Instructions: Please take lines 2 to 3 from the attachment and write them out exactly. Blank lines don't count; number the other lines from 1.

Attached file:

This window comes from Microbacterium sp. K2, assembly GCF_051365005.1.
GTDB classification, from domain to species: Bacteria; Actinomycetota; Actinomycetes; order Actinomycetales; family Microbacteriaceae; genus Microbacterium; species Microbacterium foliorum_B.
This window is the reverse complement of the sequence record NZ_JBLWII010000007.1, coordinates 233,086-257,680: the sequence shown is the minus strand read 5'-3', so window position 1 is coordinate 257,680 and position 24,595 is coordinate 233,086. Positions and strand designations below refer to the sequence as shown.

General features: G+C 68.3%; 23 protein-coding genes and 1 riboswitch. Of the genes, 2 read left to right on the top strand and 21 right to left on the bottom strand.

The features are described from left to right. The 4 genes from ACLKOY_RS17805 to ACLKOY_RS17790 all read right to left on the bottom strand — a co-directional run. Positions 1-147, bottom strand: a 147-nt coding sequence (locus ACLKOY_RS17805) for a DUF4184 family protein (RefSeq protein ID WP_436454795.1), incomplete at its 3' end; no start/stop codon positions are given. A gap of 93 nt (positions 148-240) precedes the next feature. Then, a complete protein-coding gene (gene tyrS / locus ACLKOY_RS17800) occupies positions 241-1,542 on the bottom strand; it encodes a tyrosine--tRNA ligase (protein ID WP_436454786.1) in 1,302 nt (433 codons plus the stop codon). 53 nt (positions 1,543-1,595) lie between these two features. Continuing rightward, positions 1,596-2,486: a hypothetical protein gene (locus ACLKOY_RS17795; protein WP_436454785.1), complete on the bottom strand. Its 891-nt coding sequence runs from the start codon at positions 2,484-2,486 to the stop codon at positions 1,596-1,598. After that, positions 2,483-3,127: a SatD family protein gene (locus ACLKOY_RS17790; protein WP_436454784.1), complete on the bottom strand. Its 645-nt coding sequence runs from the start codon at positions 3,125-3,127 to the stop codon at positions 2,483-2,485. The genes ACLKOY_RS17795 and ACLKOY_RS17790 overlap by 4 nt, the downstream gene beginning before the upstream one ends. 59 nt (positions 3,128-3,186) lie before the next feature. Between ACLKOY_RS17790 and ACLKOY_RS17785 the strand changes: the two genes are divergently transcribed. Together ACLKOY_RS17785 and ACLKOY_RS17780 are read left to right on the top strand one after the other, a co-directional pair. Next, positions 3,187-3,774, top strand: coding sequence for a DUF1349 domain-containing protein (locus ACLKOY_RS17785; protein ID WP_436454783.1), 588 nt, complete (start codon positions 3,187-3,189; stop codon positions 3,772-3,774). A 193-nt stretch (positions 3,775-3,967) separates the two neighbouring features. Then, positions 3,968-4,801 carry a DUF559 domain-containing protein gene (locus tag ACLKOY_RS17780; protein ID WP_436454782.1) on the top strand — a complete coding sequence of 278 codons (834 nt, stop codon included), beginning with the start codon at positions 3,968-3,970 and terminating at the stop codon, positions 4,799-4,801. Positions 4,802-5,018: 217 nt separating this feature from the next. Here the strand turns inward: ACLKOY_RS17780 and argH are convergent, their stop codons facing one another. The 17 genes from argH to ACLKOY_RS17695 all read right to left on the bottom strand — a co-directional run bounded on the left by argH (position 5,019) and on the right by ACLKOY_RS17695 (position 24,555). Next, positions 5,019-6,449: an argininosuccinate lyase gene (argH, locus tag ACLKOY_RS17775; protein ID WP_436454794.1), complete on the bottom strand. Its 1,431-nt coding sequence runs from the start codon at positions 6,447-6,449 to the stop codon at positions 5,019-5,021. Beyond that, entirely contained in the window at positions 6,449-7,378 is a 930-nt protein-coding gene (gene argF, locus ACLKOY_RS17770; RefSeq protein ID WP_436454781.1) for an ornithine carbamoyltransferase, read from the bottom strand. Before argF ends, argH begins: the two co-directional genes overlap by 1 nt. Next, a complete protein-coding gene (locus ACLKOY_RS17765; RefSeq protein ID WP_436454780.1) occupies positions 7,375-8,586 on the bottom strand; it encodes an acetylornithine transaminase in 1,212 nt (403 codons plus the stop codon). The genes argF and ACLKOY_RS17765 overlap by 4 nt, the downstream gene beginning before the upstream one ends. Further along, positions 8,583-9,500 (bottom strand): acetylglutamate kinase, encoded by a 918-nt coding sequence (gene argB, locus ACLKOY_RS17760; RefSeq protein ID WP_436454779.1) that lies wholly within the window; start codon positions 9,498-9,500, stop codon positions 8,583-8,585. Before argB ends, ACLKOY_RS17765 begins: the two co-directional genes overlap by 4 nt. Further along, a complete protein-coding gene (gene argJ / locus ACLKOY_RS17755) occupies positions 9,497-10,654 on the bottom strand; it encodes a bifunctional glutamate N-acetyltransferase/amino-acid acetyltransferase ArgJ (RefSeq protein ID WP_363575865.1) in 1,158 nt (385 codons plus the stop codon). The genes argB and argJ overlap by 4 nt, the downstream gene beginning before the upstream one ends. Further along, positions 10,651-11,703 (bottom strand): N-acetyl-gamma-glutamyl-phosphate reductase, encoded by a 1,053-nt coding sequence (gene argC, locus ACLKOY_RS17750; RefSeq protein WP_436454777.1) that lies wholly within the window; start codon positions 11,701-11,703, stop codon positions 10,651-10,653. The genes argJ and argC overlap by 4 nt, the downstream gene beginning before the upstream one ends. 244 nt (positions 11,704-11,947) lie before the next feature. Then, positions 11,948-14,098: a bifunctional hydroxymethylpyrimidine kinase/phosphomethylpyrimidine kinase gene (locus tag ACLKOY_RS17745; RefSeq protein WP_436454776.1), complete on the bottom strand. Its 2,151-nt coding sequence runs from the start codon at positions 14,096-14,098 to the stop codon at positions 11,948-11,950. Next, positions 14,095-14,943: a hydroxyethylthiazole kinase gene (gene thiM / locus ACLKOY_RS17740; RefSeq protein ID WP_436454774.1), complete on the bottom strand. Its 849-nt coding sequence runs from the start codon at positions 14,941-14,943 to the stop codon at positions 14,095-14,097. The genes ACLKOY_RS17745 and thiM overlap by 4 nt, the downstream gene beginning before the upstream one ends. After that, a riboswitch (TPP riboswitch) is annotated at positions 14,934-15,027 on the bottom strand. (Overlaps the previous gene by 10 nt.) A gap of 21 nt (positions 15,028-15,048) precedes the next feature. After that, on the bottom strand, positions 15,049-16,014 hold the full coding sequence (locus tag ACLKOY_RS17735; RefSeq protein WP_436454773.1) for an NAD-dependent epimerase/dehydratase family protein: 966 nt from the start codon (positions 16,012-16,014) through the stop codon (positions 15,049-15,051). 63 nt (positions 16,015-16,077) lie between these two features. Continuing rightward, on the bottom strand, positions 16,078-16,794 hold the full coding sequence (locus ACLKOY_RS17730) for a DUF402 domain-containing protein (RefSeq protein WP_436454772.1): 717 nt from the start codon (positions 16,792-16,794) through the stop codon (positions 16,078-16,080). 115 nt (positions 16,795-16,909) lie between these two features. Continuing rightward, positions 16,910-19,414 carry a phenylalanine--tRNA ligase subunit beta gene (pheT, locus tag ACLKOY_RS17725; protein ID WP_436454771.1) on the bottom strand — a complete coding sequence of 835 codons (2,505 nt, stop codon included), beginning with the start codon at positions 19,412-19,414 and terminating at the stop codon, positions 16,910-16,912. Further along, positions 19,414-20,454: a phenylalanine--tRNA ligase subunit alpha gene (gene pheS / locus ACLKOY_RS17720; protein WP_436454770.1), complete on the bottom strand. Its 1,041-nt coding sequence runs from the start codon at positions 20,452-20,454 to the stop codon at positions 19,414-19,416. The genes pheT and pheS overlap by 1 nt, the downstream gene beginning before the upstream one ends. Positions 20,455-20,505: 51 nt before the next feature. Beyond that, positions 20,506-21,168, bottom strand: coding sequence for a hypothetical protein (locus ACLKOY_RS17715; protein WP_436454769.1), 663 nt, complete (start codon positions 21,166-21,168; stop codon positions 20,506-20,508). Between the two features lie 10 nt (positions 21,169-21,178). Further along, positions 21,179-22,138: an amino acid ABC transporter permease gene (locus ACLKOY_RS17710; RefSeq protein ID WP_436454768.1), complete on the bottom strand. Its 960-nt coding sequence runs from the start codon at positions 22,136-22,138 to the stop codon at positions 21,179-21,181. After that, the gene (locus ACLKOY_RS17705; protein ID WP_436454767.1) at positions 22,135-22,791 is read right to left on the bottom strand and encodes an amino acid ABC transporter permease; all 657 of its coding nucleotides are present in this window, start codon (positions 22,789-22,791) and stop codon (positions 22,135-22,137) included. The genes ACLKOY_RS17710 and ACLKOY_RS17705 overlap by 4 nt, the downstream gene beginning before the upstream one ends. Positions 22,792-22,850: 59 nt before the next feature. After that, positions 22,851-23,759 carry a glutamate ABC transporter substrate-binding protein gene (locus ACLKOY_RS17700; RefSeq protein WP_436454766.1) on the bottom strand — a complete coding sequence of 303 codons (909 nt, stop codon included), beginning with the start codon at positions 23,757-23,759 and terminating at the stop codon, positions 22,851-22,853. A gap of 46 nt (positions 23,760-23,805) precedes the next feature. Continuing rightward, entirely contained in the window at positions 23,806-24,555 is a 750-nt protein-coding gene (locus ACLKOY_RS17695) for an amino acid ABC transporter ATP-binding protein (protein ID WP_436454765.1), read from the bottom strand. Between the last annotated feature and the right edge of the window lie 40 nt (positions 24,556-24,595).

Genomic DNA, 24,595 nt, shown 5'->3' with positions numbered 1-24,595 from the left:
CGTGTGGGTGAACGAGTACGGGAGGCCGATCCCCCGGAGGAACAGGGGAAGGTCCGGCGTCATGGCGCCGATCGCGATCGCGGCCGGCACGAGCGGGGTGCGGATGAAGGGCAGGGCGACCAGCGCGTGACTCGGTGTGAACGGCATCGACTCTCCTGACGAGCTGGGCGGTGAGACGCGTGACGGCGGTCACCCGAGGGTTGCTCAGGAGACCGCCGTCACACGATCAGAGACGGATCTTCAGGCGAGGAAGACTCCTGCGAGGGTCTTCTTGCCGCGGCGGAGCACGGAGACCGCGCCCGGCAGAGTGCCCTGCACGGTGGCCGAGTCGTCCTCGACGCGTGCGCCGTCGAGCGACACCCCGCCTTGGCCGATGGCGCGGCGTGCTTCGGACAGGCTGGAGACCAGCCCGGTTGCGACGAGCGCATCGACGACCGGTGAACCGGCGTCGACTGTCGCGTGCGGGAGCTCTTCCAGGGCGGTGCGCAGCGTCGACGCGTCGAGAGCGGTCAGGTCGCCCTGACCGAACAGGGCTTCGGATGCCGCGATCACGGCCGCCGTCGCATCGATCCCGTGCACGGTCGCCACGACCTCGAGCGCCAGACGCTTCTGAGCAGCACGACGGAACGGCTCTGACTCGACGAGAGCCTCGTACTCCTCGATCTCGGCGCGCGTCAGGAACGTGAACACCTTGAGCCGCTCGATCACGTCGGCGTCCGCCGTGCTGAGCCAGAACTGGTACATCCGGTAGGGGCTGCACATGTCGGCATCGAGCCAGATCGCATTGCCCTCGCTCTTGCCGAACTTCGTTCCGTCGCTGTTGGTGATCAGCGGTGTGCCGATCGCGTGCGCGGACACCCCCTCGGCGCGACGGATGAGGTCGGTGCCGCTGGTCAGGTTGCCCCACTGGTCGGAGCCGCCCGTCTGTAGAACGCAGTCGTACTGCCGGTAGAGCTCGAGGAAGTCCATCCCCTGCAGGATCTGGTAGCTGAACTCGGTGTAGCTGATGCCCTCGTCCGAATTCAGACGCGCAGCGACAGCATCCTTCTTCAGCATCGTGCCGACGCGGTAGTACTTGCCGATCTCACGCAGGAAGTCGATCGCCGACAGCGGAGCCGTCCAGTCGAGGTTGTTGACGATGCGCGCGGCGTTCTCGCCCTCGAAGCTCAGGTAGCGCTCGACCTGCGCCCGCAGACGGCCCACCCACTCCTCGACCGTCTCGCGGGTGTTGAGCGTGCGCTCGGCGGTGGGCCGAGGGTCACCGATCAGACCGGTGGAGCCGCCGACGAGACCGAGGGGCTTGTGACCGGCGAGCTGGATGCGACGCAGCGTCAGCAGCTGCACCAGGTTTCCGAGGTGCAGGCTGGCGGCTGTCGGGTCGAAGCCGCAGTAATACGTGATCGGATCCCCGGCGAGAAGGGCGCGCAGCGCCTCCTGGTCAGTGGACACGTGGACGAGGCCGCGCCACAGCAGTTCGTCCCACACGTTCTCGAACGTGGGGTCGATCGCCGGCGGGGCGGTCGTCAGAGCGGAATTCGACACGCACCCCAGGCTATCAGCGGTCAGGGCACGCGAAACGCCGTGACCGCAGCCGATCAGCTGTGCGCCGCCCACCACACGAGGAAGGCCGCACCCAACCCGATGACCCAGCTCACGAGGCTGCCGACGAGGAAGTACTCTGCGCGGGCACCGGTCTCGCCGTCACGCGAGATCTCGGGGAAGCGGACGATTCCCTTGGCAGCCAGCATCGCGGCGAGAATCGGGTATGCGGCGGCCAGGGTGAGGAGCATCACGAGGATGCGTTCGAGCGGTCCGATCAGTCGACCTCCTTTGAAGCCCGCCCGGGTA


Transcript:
GTDB classification, from domain to species: Bacteria; Actinomycetota; Actinomycetes; order Actinomycetales; family Microbacteriaceae; genus Microbacterium; species Microbacterium foliorum_B.
This window is the reverse complement of the sequence record NZ_JBLWII010000007.1, coordinates 233,086-257,680: the sequence shown is the minus strand read 5'-3', so window position 1 is coordinate 257,680 and position 24,595 is coordinate 233,086. Positions and strand designations below refer to the sequence as shown.